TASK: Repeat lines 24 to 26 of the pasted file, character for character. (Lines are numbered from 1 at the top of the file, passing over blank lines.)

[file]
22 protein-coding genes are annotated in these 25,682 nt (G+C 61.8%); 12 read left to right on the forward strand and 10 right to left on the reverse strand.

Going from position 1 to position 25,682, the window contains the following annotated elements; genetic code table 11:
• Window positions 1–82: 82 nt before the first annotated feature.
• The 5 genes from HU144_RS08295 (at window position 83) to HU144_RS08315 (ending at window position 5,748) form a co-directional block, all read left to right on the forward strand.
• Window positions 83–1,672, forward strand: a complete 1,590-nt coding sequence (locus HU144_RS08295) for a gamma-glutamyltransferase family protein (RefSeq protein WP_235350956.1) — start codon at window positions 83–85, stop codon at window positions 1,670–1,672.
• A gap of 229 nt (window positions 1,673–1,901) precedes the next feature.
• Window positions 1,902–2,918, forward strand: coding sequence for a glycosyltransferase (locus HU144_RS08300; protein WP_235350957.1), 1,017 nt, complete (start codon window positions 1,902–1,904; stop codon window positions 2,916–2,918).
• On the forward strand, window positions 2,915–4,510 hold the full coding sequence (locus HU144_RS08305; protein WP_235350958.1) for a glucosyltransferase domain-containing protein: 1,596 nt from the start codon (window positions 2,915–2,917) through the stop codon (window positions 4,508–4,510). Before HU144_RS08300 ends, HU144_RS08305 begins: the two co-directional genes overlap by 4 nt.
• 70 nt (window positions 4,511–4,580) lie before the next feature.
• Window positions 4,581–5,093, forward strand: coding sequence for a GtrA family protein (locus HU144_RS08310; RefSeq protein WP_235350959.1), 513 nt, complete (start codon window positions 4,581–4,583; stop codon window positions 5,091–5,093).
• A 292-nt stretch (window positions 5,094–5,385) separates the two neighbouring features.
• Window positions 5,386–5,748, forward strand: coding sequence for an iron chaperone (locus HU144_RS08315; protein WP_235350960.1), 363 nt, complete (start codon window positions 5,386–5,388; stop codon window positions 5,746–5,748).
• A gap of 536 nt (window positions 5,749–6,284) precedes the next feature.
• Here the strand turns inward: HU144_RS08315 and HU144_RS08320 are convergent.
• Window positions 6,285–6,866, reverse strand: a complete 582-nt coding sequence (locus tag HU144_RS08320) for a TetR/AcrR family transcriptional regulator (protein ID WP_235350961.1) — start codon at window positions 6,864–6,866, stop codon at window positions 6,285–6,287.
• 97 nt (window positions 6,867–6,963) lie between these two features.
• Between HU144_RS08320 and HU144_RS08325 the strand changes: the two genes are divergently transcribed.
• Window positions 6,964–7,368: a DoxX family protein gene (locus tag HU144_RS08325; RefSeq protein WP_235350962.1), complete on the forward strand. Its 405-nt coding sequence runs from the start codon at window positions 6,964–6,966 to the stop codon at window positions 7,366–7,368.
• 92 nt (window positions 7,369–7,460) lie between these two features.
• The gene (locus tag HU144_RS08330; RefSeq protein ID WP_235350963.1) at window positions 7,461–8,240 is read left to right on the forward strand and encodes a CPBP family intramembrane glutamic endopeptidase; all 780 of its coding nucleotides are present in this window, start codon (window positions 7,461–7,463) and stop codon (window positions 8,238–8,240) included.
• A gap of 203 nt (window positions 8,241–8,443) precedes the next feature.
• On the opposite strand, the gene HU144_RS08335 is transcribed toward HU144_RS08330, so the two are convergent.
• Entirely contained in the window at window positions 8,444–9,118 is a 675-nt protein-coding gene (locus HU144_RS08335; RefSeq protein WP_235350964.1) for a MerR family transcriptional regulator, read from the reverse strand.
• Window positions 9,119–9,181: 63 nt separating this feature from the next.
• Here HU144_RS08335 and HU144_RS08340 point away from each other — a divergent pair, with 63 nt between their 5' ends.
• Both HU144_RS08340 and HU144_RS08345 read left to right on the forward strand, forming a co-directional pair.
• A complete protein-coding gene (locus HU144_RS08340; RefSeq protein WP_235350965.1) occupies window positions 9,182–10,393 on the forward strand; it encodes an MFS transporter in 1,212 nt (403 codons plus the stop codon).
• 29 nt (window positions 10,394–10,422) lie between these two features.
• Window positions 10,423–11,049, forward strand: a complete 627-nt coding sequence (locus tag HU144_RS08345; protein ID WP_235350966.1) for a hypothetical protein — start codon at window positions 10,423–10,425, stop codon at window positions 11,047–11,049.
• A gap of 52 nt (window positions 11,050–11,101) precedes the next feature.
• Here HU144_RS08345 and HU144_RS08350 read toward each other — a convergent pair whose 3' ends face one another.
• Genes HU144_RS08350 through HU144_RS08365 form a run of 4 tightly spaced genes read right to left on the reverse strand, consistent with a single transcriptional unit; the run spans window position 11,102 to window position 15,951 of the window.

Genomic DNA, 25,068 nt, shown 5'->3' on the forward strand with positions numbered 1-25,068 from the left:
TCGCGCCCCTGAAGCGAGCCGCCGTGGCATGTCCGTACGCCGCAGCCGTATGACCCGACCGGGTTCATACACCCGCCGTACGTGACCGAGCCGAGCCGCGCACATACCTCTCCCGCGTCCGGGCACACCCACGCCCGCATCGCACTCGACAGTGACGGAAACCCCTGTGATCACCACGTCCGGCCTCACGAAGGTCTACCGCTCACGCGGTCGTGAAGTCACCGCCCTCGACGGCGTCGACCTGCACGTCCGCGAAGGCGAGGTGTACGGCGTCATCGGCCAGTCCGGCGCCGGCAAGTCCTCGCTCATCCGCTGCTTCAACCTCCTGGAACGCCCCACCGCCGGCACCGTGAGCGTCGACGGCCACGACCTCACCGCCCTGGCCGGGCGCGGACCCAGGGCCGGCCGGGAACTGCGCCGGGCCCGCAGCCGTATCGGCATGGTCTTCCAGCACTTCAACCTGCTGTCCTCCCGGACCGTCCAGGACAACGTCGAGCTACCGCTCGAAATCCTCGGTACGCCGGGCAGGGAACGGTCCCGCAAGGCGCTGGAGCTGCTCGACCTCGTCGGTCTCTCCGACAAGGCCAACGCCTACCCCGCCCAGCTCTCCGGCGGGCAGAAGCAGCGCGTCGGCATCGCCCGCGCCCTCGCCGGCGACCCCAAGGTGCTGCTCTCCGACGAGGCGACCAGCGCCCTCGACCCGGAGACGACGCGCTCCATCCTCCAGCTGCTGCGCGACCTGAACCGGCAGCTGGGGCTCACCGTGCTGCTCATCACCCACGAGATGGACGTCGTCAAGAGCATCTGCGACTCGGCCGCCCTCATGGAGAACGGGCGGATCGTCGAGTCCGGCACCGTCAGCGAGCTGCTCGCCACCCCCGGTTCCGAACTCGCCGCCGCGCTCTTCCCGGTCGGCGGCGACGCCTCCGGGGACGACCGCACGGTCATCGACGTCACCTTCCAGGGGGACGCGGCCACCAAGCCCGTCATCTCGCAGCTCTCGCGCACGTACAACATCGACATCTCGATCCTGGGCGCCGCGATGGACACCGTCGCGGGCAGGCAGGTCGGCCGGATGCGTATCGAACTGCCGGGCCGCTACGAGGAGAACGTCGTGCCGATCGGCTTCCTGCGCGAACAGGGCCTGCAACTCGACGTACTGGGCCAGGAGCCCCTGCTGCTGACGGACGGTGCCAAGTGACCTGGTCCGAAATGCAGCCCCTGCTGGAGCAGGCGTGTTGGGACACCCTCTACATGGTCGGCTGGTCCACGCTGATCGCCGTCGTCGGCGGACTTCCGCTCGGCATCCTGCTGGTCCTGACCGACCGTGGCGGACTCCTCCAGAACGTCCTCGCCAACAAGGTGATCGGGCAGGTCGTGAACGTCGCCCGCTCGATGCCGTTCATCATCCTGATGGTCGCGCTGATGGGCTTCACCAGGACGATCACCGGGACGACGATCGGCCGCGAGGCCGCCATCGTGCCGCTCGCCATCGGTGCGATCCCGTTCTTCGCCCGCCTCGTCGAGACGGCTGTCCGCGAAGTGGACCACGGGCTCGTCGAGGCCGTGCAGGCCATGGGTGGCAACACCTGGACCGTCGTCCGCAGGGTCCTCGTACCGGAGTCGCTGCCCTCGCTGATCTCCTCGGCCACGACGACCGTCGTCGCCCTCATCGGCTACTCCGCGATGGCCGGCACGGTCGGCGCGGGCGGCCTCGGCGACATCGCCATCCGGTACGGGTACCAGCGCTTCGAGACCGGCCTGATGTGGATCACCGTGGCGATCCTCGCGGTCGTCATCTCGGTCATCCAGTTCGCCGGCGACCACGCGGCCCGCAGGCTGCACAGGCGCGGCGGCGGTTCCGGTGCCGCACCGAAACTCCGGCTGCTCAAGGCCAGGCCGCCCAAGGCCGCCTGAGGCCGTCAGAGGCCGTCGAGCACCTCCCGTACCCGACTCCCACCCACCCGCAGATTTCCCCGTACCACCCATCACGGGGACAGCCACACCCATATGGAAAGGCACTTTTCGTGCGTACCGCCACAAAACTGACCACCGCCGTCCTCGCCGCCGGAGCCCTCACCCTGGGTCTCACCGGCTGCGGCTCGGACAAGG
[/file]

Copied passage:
• Window positions 9,119–9,181: 63 nt separating this feature from the next.
• Here HU144_RS08335 and HU144_RS08340 point away from each other — a divergent pair, with 63 nt between their 5' ends.
• Both HU144_RS08340 and HU144_RS08345 read left to right on the forward strand, forming a co-directional pair.